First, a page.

We are supporting the deployment of heat networks in Scotland to help us meet climate change targets.
Heat networks are a form of infrastructure consisting of insulated pipes and heat generation which supplies heat (in the form of hot water or steam) to homes and non-domestic premises, such as businesses and the public sector.
Heat networks are often more efficient than individual fossil fuel heating systems, and can also be run fully from renewables or recovered waste or surplus heat sources. They can allow the heat source to be changed to one compatible with Scotland’s climate change targets without further disruption to the heat users. Our 'What are ‘heat networks’?' blog explains more about the technology and its benefits.
Heat networks have the capacity to reduce – or remove – the emissions associated with heating buildings and the Committee on Climate Change has recommended that heat networks should form a part of Scotland’s future heat supply.
We have consulted twice on proposals to introduce regulation to the heat network sector. This would stimulate the deployment of district and communal heating by de-risking investment and increasing consumer awareness and acceptance.
The Minister for Energy, Connectivity and the Islands established the Heat Networks Regulation Working Group in May 2019 to provide advice to the Scottish Government on how best to support the accelerated deployment of heat networks in response to the global climate emergency, ahead of the preparation of legislation.
The Working Group provided its Recommendations Report on 3 December 2019 in which it outlines a number of recommendations including introduction of legislation of the sector.
In the Programme for Government 2019 to 2020, the First Minister announced plans to introduce Heat Networks (Scotland) Bill.
The Heat Networks (Scotland) Bill was published on 3 March 2020. The Bill introduces regulation of heat network sector in Scotland through:
- creating a Heat Networks Licensing system to ensure that those developing and operating the infrastructure are suitable to do so
- creating a Heat Network Consent system to ensure that local factors and assets are considered before approving new developments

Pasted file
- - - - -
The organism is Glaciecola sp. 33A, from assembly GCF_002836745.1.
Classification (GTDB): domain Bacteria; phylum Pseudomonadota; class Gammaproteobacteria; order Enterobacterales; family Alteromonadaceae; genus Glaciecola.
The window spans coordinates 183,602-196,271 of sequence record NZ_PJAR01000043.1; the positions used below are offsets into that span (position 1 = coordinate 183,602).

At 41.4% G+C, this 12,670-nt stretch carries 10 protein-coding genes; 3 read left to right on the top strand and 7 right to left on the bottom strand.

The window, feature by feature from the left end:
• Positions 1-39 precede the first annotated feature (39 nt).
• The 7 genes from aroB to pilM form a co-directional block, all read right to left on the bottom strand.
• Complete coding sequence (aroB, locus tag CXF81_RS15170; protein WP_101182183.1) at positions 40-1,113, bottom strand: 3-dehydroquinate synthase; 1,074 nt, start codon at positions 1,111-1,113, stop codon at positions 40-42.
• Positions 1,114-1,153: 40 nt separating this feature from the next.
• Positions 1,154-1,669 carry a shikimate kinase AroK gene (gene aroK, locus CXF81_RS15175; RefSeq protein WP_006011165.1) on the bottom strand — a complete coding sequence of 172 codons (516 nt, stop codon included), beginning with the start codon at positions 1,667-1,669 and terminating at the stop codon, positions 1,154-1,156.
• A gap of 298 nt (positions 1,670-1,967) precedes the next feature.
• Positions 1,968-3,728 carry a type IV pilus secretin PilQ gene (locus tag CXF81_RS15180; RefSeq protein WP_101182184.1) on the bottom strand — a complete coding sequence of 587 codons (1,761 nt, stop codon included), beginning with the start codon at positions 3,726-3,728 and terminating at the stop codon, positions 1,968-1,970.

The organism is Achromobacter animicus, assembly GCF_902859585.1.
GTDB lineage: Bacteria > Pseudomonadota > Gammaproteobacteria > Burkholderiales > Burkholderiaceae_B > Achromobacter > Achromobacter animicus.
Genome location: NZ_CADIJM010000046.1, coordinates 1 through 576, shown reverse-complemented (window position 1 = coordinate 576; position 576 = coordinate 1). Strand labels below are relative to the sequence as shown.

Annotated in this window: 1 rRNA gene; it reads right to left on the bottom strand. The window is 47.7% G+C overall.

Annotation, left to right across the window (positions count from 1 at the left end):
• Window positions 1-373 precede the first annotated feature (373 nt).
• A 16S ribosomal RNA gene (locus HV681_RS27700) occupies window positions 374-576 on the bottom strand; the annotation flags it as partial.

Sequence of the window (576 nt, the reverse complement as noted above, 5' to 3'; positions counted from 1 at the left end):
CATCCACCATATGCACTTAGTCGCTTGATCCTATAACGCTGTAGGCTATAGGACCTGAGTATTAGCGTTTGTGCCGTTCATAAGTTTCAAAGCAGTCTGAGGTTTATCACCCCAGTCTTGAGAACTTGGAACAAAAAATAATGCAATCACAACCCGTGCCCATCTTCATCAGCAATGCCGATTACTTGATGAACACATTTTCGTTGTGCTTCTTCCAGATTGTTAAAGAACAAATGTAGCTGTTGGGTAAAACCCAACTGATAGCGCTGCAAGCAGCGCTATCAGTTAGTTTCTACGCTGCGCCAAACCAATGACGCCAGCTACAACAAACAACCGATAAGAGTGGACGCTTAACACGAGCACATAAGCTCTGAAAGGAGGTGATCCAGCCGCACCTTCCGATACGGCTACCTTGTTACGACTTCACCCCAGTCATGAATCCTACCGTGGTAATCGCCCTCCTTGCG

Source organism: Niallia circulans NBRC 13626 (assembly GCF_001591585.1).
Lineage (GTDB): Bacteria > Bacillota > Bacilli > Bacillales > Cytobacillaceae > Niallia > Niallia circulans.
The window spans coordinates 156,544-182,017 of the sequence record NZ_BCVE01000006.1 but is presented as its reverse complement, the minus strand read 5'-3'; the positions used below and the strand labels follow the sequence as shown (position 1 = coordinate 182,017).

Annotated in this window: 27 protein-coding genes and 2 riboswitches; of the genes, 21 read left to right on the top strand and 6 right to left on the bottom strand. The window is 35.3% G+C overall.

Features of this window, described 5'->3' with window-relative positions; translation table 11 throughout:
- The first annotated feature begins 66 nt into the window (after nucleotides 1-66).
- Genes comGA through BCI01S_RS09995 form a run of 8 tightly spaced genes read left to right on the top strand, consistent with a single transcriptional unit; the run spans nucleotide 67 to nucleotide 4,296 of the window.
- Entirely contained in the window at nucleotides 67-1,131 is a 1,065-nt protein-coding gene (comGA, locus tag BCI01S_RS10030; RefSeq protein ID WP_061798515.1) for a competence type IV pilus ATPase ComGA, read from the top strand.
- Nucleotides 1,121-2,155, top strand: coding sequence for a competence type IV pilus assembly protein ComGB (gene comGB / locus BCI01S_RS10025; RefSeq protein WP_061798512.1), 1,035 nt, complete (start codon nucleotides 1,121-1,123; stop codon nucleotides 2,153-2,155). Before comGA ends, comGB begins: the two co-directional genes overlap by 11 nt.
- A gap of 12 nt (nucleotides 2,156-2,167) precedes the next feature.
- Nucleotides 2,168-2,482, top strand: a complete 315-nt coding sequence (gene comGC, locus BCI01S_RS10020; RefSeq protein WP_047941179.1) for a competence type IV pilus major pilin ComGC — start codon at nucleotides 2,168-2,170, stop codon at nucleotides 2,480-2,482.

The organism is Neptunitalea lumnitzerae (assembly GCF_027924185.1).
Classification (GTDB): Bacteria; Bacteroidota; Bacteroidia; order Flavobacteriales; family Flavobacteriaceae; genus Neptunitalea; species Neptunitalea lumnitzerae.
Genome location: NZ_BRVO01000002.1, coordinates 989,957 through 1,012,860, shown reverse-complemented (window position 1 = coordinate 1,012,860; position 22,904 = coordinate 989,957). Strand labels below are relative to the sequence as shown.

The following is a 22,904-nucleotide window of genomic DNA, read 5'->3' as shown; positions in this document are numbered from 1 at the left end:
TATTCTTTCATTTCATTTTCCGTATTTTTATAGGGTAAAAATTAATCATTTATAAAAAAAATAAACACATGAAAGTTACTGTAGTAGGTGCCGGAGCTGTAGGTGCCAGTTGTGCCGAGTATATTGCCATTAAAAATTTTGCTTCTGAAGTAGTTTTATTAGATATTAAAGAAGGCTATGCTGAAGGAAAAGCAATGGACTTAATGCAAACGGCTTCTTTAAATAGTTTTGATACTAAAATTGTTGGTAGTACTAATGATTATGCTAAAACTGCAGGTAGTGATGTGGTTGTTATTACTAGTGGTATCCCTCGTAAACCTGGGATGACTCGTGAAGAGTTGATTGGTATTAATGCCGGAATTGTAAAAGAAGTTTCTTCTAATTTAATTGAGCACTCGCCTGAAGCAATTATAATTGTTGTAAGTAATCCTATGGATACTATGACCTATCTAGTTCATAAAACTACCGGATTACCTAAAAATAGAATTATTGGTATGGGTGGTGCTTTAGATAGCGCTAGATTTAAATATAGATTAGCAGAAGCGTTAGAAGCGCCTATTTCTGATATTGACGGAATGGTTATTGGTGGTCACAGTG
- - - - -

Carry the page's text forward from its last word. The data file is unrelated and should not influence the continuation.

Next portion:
- enabling the identification of Heat Network Zones – those areas where a heat network is the appropriate heat decarbonisation solution
- enabling the award of long-term but time-limited Heat Network Zone Permits – an exclusive right to operate a heat network to a single organisation within a Heat Network Zone
- conferring new rights on Heat Networks Licence Holders to facilitate the development and maintenance of the infrastructure
- introducing Transfer Schemes to provide a ‘Supplier of Last Resort’ and a means to fairly re-tender Heat Network Zone Permits
- requiring public sector building owners to assess the potential for their estate to connect to a heat network, in order to increase the robustness of Heat Network Zones
Through these measures, we expect to:
- attract greater investment in heat networks
- increase consumer and supply chain confidence in this emerging market
- reduce fuel costs for households and businesses, thereby contributing to Scotland’s statutory targets to eradicate fuel poverty and making our businesses more competitive
We undertook impact assessments to support policy development of the Bill:
- EQIA Results
- Fairer Duty Scotland Assessment
- Island Communities Impact Assessment
- Business and Regulatory Impact Assessment
- Children’s Rights and Wellbeing Impact Assessment
Alongside the Bill, we are continuing to demonstrate its strong support for the heat networks sector by:
- offering low-rate, unsecured capital loans to overcome a range of barriers via the District Heating Loan Fund (since 2011, we have offered over £15 million to 50 different projects)
- supporting the development of investment grade business cases to help projects secure public and private capital finance via our Low Carbon Infrastructure Transition Programme (LCITP)
- working with the construction sector to ensure that new homes consented from 2024 use renewable or low carbon heat – opening up a clear market opportunity for heat network developers and other technologies
- announcing a £50 million Heat Networks Early Adopter Challenge Fund – a ring-fenced fund for local authority heat network projects - as part of our Budget,
- introducing a district heating relief, guaranteed until 2032, in order to provide certainty to investors (more detail to be provided in due course)